Flint & Feather: The Life and Times of E. Pauline Johnson, Tekahionwake, by Charlotte Gray (2002)

Pauline Johnson (1861–1913) was a poet and writer of Mohawk and English descent from the Six Nations territory in Ontario. Her father was an influential and well-respected Mohawk chief who worked as an interpreter and negotiator between the Six Nations and the British and Canadian governments, at a time when First Nations were an important military ally and regarded as equals. After the War of 1812, various European powers had more of less finished dividing up North America, and that role became redundant, leading to the third phase of Native-colonial relations: that of relics of history relegated to distant reserves. Pauline Johnson knew relatively little about her own Mohawk background (never becoming fluent in the language, and expressing regret as an adult that she knew so little of its culture and stories), but she did inherit a strong sense of pride and self-worth that caused her to strike back against the condescension and benign neglect towards Native peoples that was becoming the norm in her lifetime.

An independent woman at a time when that was a difficult feat, she never married and was able to support herself as a writer and public speaker, something which remains difficult today for would-be professional poets. Her primary literary influences were the romantic poets of her day, but she soon realized that her Native identity and voice were what would gain her an audience, going so far as to perform in public wearing an entirely fabricated buckskin outfit purchased from a mail-order company and adorned with claw and feather decorations of her own design (bearing no resemblance whatsoever to traditional Mohawk clothing). Johnson was able to publish a few volumes of poems and stories, plus the occasional article in newspapers or magazines, but mostly lived as a travelling public speaker, a common professional in the days before radio and film. Living on the road for almost all her adult life, she had limited time to write anything other than stories that would play well to small-town audiences, but managed enough “serious” poetry to be a fixture of the Canadian literary scene in competition with a club of independently wealthy older men.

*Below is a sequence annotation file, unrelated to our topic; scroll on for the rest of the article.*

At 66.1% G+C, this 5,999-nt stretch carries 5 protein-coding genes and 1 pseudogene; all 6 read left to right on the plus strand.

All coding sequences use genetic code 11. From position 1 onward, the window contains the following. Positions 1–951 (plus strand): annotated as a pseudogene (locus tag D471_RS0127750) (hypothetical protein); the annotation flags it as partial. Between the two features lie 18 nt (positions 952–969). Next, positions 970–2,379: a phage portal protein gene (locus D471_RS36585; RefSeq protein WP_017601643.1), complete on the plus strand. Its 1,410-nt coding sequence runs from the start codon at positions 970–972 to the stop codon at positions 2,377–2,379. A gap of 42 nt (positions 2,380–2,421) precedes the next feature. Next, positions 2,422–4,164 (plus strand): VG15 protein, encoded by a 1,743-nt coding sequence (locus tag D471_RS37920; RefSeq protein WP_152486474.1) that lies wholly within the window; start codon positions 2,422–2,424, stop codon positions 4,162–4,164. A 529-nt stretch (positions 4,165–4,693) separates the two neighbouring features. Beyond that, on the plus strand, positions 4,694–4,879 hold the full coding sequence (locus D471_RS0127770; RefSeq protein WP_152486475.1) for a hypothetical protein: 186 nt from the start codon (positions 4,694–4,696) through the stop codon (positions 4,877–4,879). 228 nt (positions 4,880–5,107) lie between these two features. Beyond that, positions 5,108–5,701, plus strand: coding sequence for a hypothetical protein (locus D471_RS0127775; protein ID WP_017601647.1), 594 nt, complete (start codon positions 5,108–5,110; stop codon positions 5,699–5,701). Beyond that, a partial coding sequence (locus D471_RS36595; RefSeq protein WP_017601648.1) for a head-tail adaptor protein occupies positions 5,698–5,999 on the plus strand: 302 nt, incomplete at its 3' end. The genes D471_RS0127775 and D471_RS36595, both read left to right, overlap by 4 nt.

I began this book because I was interested to read the story of an early Native writer, but in the end found it almost more interesting as a book about life as a independent woman author from the turn of the century. For example, at the end of her life, she settled in Vancouver because of its liberal ways: “sights that would have shocked Toronto, such as women driving cars, women entering restaurants alone, women with bare heads, and female bylines in the newspapers, were commonplace”. Johnson’s life is worth learning about for anyone interested in the history of Canadian literature and/or the social construction of Native identity, as evidenced by the fact that this is just the latest of several biographies, and a chamber opera about her life is currently in preparation (with a libretto by Margaret Atwood). Johnson was and remains a woman of note; to quote the title of an earlier biography, she paddled her own canoe.